- Make sure that the individual graphics that make up your infographic have been “flattened.” That means that all design elements and layers have been rolled up into one graphic file (JPG, GIF, PNG, etc.). If the graphics are not flat, the tagging process can cause elements to drop off or become corrupted.
- Once the graphic areas are “flat,” use Adobe Acrobat Pro to add your tags. Mark each area of text as text and, for graphic images, add as much information as you can into the alt text. You should include the title of each graphic elements, describe what it shows or any trend it demonstrates.
- Once all areas have been tagged, make sure that the reading order is correct so that the different areas of the infographic will be read in an order that makes sense.
- Add metadata to the properties.
The recently released “Women’s Lives and Challenges” report from The DHS Program features 3 infographics summarizing the major findings in women’s empowerment, experience with violence, and control. Each infographic focuses on women in a different part of the world. All the visuals in the report are available on Pinterest.
Designing these infographics was a challenging process. We needed to represent women from 3 regions (Latin America, Africa, and Asia), we needed to capture a lot of indicators over time, and we were dealing with very sensitive subject matter, such as domestic violence.
This project really proved that designing infographics takes a team: the researchers who know the data and always want to accurately represent the numbers; the communicators who know how to pull a simpler story out of hundreds of tables; and designers who find creative ways to illustrate complex themes.
Development of these infographics also reminded us that data visualization for development poses some unique hurdles: fantastic graphic designers in the U.S. may not have a feel for what homes in Africa look like, or what women in the developing world go shopping for; their visualization would not ring true in many DHS countries.
After several rounds of adjustments, the DHS team is pleased with the outcome. What do you think? How would you visualize these data?
We often talk about data visualization as beginning with the data, identifying the audience and then culling the most interesting, compelling story from that data that leads the receiver of said data to act. The FiveThirtyEight Blog about data journalism really resonated with me. It’s a long post, complete with interesting visuals, but if you read to the end you’ll find the photo of Nate’s bookshelf and the questions he poses about the trade-off between making it look pretty and making it useful and efficient. Here he raises one of the major challenges that we face in the age of big data and visual overload – in a nutshell…
how to make data [journalism] vivid and accessible… without sacrificing rigor and accuracy.
Take a look and see what you think.
Thanks to Logan Harper, from MPH@GW for this submission on their experiences developing mini-infographics:
To raise awareness for MPH@GW’s Walk Away from Diabetes 2013 campaign, we created a series of mini-infographics featuring startling facts about Type II diabetes. We chose the format of mini-infographics to encourage sharing and promotion on social media during American Diabetes Month. The 400×400 pixel size (recommended for Facebook, but also works for Instagram, Twitter, and Pinterest) so we could only feature one fact or idea per image.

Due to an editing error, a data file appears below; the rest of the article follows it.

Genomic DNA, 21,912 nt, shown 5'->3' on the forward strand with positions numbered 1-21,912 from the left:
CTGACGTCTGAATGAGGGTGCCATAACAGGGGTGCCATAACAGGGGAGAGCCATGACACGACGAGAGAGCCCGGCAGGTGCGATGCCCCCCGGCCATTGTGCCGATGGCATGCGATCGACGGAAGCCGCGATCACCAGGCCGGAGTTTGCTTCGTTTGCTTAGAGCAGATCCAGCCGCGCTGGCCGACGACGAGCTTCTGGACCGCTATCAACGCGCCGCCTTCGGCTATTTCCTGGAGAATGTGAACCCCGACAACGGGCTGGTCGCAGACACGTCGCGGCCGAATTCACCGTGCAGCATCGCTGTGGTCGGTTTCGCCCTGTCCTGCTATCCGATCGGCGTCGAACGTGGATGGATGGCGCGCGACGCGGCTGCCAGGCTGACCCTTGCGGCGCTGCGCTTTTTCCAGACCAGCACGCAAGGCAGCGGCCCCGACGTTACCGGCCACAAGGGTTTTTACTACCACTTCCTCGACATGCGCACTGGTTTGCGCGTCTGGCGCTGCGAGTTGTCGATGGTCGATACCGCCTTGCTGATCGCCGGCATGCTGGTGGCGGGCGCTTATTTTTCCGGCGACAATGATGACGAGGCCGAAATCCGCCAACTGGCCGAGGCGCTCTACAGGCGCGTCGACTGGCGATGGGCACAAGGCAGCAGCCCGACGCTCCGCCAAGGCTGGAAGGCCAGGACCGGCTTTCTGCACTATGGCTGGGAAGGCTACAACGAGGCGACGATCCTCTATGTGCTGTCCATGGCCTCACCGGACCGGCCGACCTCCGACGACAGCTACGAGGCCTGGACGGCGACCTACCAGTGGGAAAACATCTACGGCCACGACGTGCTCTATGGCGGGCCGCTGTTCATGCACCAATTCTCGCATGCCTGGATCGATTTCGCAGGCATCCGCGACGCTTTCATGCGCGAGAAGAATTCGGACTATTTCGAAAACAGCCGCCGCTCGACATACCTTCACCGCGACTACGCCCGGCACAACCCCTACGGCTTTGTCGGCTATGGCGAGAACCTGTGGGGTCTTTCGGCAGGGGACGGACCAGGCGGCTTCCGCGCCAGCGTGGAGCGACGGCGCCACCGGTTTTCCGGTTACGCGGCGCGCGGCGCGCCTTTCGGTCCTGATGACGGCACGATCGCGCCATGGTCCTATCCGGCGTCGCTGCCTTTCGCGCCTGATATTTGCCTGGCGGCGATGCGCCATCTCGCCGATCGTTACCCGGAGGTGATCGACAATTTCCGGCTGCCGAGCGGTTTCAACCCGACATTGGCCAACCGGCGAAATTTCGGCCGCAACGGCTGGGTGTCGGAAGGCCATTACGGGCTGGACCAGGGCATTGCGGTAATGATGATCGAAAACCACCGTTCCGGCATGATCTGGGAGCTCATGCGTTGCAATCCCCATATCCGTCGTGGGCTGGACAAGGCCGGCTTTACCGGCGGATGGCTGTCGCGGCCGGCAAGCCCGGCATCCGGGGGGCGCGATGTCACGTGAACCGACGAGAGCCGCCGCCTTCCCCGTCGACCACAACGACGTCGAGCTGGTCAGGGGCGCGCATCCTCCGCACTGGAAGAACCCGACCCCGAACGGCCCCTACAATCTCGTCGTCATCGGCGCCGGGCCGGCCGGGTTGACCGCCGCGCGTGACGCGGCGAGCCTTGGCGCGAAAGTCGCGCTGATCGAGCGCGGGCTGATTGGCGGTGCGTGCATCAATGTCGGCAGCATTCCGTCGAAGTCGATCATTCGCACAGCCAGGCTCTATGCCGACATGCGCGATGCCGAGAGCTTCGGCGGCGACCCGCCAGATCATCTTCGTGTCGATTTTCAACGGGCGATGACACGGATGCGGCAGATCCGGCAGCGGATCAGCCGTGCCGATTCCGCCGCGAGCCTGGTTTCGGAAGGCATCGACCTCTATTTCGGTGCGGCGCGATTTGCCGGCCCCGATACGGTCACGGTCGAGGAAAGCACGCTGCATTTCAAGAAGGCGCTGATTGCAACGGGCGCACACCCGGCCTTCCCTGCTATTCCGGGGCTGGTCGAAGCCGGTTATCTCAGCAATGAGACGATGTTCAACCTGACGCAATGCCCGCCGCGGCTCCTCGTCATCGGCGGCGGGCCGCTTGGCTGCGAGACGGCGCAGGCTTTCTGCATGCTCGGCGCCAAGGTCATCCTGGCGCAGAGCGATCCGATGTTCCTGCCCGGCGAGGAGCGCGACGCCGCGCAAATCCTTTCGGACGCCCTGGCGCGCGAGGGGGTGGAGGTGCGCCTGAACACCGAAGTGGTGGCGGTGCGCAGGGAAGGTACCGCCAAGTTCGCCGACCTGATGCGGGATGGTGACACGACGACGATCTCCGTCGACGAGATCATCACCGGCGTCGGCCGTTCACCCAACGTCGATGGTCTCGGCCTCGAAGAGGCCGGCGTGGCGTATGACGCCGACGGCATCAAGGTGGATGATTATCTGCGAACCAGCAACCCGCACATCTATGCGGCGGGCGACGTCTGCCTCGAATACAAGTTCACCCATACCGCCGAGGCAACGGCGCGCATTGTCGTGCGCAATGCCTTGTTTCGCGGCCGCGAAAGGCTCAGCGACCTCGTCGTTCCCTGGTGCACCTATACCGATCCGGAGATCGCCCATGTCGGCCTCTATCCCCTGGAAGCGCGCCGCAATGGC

We were really pleased with the reception across social media networks and recommend the use of mini-infographics for similar campaigns.
Thanks to new Hub member Dr. Doug Storey for sharing this upcoming conference that aims to explore the interaction between comics and the discourse of healthcare. This year’s conference aims to highlight the relationship between comics, personal health narratives and public health issues such as barriers to healthcare and the stigma of illness… Can comics be considered Data Viz? Let us know if you’re going and what you think!
Thanks to new Hub member Jeff Knezovich of the Institute of Development Studies at the University of Sussex for sharing some work he’s been doing on Data Viz. Check out the Data Visualization Competition for Think Tanks in Developing Countries – they’ve pulled together a great list of Data Viz Resources , including tools, blogs and open data sets.
Have no fear: if your tool of choice is the ubiquitous Microsoft Excel, you can still create beautiful visualizations (though we’ll show you great examples of other platforms on the Hub).
Ann Emery has excellent short video tutorials in her for creating interesting graphs using Excel and some creative maneuvering of data, rows, and columns.
Think about how to make your Excel graph or chart sing with simple visual tools: change fonts, color palettes, and use other formatting tricks to trick people into thinking you used a fancy viz tool. Make it simple and easy by changing your color palette to a custom one, maybe looking to some of the color selection tools around the web for inspiration.
Think about your choice of chart types: avoid creating pie charts, which can be hard for the human eye to see, and consider horizontal bar charts instead of vertical ones, which give you more space for your axis labels and categories. Simple is wonderful when it comes to creating visualizations that communicate well.
Finally, and perhaps most importantly, recognize that just because Excel can create a certain graph or chart type from your data, that doesn’t mean it’s a great fit. Think about choosing the right chart type to tell your data story, and beware the funhouse effect on your data (distorting meaning) caused by the poorly designed three-dimensional graphs that Excel creates with the click of a button.
Have any great examples of your own #ExcelHacks? Or some fun Excel fails that we can all learn from? Share them on the Hub, or simply link to your work in the comments below!